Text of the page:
Billings Gazette - "Judge Tosses Challenge to Game Farm Initiative"
A voter-passed initiative imposing restrictions on game farms in Montana did not result in an illegal taking of property from owners of such farms, a judge concluded Monday.
The government does not have to compensate owners because the 2000 law did not actually take away their property and was part of a legitimate state effort to prevent the spread of disease from game farm animals to wildlife, said District Judge Dorothy McCarter of Helena.
She noted that, although game farm owners challenging the law had financial losses after it took effect, they knew their business was a highly controversial and regulated industry and that future restrictions could affect their ability to make money.
Len Wallace, one of the game farm owners involved in the lawsuit against Initiative 143, assailed the judge's ruling by saying, "Montana's judiciary has shown an intellect and responsibility of a drive-by shooter.
"Evil at its core is deception," he said. "Montana deceived game farmers into believing they would have a business, and game farmers invested millions of dollars and years of efforts into those businesses. If theft is defined as taking property by deceptive means, that certainly defines I-143."
Wallace, who formerly had a game farm in the Bitterroot Valley and now lives in Idaho, said he doubts he will appeal the decision to the Montana Supreme Court because he doesn't believe the result would be different.
Bruce Buhmann, a game farm owner from Blaine County who joined in filing the suit, could not be reached for comment Monday night.
Attorney General Mike McGrath applauded the ruling as an appropriate summary of where the courts stand on whether someone's property has been taken without proper compensation, in violation of the constitution.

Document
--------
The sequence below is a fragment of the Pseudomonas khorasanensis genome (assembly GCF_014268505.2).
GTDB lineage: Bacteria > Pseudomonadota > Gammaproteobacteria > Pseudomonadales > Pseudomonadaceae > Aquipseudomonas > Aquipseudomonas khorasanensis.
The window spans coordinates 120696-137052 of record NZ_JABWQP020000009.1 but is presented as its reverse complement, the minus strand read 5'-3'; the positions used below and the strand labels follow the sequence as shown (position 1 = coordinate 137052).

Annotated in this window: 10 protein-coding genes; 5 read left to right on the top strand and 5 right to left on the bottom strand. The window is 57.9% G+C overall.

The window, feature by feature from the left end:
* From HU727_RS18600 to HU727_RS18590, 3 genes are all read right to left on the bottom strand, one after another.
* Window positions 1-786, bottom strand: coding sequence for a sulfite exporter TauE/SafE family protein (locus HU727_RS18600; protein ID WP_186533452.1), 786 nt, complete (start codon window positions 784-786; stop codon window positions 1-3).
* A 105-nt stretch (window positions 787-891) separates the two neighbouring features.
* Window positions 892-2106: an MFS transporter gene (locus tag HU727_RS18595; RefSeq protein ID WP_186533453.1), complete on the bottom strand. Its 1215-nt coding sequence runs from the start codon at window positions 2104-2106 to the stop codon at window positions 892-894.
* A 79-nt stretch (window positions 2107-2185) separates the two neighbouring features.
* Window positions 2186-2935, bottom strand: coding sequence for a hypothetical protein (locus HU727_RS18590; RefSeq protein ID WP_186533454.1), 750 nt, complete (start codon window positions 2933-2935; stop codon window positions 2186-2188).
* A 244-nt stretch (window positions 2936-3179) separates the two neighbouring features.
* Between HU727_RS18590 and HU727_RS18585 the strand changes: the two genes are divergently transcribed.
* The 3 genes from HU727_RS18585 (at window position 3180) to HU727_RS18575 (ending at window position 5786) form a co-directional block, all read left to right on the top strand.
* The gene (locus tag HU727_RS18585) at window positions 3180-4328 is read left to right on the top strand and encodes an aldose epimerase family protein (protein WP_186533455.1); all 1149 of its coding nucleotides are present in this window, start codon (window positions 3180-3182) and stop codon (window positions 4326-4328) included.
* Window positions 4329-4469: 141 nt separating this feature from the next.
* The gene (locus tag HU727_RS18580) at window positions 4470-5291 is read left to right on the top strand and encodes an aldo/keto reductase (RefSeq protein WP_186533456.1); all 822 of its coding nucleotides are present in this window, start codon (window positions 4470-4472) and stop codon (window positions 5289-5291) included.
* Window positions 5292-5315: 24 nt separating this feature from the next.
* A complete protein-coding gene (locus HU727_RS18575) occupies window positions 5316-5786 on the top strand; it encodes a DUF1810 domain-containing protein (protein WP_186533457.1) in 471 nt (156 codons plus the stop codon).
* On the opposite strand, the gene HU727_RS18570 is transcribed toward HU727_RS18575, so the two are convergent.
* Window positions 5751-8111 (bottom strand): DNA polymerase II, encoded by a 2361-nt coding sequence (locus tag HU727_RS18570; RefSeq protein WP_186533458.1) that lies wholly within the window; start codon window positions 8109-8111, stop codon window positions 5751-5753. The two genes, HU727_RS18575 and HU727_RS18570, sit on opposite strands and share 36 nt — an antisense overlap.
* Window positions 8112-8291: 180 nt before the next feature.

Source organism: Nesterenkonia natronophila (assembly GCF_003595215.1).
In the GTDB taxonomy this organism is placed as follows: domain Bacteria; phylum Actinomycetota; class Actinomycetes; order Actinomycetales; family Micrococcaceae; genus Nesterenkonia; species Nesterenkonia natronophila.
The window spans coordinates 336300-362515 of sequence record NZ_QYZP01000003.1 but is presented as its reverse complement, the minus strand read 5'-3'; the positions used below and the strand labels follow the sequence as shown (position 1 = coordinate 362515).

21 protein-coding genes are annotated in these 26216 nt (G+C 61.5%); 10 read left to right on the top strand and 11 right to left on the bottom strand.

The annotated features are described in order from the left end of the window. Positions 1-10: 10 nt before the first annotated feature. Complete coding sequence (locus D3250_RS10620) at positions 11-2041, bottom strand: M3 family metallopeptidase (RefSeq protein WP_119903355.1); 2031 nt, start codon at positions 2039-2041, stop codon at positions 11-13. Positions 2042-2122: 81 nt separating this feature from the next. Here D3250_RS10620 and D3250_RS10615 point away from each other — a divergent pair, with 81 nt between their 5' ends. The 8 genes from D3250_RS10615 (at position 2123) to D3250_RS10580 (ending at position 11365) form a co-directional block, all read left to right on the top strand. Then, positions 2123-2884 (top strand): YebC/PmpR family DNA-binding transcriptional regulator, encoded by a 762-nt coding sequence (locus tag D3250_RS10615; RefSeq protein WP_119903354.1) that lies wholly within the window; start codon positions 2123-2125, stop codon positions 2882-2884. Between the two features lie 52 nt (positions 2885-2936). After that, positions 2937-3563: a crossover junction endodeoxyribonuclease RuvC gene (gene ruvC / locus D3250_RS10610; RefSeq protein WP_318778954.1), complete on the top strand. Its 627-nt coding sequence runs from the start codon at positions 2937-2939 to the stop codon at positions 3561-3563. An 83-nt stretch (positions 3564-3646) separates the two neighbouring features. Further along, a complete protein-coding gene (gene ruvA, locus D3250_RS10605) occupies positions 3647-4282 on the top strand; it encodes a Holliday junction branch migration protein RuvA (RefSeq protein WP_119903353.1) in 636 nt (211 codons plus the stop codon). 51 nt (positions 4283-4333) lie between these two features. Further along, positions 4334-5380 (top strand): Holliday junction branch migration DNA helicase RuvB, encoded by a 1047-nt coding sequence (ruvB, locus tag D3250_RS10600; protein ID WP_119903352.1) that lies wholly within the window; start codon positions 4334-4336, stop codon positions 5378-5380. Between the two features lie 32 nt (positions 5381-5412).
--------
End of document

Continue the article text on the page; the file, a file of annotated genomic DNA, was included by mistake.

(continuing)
"Just because there was a potential detriment to the owners' interest, that was not a taking, and they're not entitled to compensation for that," he said. "The opinion fairly reflects the state of existing law not only in Montana but in the United States."
The suit by Wallace and Buhmann was one of several challenges to I-143, which banned the shooting of captive game-farm animals for a fee, the licensing of new game farms, expansions of existing farms or the transfer of licenses.
Len and Pam Wallace and Bruce and Shirley Buhmann sued the state in June 2002, seeking more than $22 million in damages for lost profits and investments.
McCarter said the couples knew what they were getting into when they launched their farms and that such businesses "were a matter of legislative grace and that the state could, at any time, impose new limits on their operations."
The fact that a regulation reduced the value of their property and prevented profitable use of the property does not mean an unconstitutional taking occurred, she said. McCarter added the owners "should have anticipated the possibility that future regulations could impede their anticipated business profits."
I-143 represented a proper use of the state's police power to, in this case, protect the state's hunting heritage and stop the possible spread of a wasting disease, she said.
"The intended effect of I-143 was to reduce the number of game farms and captive game animals in Montana, thereby reducing potential contact between captive game animals and wild game," McCarter wrote. "This clearly bears a reasonable relationship to the state's interest in protecting wild game populations from the spread of diseases and from genetic pollution by game farm animals."
Source: Billings Gazette